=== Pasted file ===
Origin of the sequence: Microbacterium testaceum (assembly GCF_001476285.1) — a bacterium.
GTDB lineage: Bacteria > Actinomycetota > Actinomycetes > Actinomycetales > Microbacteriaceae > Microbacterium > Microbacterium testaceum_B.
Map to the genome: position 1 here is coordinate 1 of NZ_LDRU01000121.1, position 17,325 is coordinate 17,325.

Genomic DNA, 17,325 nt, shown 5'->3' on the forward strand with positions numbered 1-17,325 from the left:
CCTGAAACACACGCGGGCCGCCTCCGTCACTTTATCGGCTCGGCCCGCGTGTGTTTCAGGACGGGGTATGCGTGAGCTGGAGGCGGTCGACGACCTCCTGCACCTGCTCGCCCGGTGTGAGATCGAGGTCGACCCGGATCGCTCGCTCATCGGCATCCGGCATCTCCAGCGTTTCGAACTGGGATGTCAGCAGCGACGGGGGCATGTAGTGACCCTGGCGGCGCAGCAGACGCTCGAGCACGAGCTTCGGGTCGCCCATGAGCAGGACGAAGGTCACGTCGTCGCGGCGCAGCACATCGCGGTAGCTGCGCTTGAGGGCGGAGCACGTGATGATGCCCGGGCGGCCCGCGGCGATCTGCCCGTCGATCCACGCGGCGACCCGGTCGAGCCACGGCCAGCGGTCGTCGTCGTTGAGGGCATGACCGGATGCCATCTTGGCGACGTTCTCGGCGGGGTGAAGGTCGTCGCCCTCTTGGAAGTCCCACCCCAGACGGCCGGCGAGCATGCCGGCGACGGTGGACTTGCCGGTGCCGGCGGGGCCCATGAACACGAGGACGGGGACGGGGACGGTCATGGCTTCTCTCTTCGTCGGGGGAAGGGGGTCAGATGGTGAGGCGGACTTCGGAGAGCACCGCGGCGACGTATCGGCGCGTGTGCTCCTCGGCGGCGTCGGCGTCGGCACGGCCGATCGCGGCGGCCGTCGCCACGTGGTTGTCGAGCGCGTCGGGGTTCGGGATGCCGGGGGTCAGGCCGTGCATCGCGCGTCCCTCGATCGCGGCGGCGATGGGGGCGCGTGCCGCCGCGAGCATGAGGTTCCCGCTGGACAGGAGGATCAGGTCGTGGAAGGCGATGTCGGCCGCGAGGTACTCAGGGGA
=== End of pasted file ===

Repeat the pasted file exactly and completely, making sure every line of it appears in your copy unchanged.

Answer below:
Origin of the sequence: Microbacterium testaceum (assembly GCF_001476285.1) — a bacterium.
GTDB lineage: Bacteria > Actinomycetota > Actinomycetes > Actinomycetales > Microbacteriaceae > Microbacterium > Microbacterium testaceum_B.
Map to the genome: position 1 here is coordinate 1 of NZ_LDRU01000121.1, position 17,325 is coordinate 17,325.

Genomic DNA, 17,325 nt, shown 5'->3' on the forward strand with positions numbered 1-17,325 from the left:
CCTGAAACACACGCGGGCCGCCTCCGTCACTTTATCGGCTCGGCCCGCGTGTGTTTCAGGACGGGGTATGCGTGAGCTGGAGGCGGTCGACGACCTCCTGCACCTGCTCGCCCGGTGTGAGATCGAGGTCGACCCGGATCGCTCGCTCATCGGCATCCGGCATCTCCAGCGTTTCGAACTGGGATGTCAGCAGCGACGGGGGCATGTAGTGACCCTGGCGGCGCAGCAGACGCTCGAGCACGAGCTTCGGGTCGCCCATGAGCAGGACGAAGGTCACGTCGTCGCGGCGCAGCACATCGCGGTAGCTGCGCTTGAGGGCGGAGCACGTGATGATGCCCGGGCGGCCCGCGGCGATCTGCCCGTCGATCCACGCGGCGACCCGGTCGAGCCACGGCCAGCGGTCGTCGTCGTTGAGGGCATGACCGGATGCCATCTTGGCGACGTTCTCGGCGGGGTGAAGGTCGTCGCCCTCTTGGAAGTCCCACCCCAGACGGCCGGCGAGCATGCCGGCGACGGTGGACTTGCCGGTGCCGGCGGGGCCCATGAACACGAGGACGGGGACGGGGACGGTCATGGCTTCTCTCTTCGTCGGGGGAAGGGGGTCAGATGGTGAGGCGGACTTCGGAGAGCACCGCGGCGACGTATCGGCGCGTGTGCTCCTCGGCGGCGTCGGCGTCGGCACGGCCGATCGCGGCGGCCGTCGCCACGTGGTTGTCGAGCGCGTCGGGGTTCGGGATGCCGGGGGTCAGGCCGTGCATCGCGCGTCCCTCGATCGCGGCGGCGATGGGGGCGCGTGCCGCCGCGAGCATGAGGTTCCCGCTGGACAGGAGGATCAGGTCGTGGAAGGCGATGTCGGCCGCGAGGTACTCAGGGGA